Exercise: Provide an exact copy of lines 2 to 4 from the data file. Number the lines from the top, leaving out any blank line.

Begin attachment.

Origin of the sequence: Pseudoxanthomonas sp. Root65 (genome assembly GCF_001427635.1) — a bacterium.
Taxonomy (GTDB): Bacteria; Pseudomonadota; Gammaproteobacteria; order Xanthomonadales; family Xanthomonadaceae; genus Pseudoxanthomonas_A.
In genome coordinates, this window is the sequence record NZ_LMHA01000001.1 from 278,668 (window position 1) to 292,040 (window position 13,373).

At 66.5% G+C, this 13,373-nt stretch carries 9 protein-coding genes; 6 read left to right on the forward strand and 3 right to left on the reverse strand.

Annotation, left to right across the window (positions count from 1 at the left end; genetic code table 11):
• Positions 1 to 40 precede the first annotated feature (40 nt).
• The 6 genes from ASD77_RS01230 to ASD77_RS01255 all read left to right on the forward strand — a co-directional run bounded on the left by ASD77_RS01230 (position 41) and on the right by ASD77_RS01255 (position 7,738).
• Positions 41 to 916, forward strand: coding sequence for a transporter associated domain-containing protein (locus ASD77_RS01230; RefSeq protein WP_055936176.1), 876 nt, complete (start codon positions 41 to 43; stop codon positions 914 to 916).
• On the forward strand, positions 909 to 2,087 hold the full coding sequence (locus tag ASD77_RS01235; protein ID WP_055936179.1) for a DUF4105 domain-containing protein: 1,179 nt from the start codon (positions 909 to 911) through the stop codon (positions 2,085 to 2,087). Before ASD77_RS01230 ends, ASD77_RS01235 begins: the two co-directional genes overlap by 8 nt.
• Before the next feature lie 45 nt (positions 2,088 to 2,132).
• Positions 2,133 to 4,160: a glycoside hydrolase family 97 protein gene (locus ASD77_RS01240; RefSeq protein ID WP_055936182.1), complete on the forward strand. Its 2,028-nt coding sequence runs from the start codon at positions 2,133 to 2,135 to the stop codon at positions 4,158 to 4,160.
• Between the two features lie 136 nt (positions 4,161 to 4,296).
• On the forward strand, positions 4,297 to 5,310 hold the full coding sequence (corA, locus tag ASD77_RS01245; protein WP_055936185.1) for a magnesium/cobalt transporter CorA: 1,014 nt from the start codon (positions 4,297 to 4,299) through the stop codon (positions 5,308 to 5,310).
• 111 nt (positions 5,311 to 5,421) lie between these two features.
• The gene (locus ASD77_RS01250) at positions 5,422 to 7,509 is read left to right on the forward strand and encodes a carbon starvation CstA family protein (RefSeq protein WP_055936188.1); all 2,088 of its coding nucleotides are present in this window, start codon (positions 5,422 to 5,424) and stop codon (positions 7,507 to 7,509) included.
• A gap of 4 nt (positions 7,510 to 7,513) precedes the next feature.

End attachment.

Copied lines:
Taxonomy (GTDB): Bacteria; Pseudomonadota; Gammaproteobacteria; order Xanthomonadales; family Xanthomonadaceae; genus Pseudoxanthomonas_A.
In genome coordinates, this window is the sequence record NZ_LMHA01000001.1 from 278,668 (window position 1) to 292,040 (window position 13,373).

At 66.5% G+C, this 13,373-nt stretch carries 9 protein-coding genes; 6 read left to right on the forward strand and 3 right to left on the reverse strand.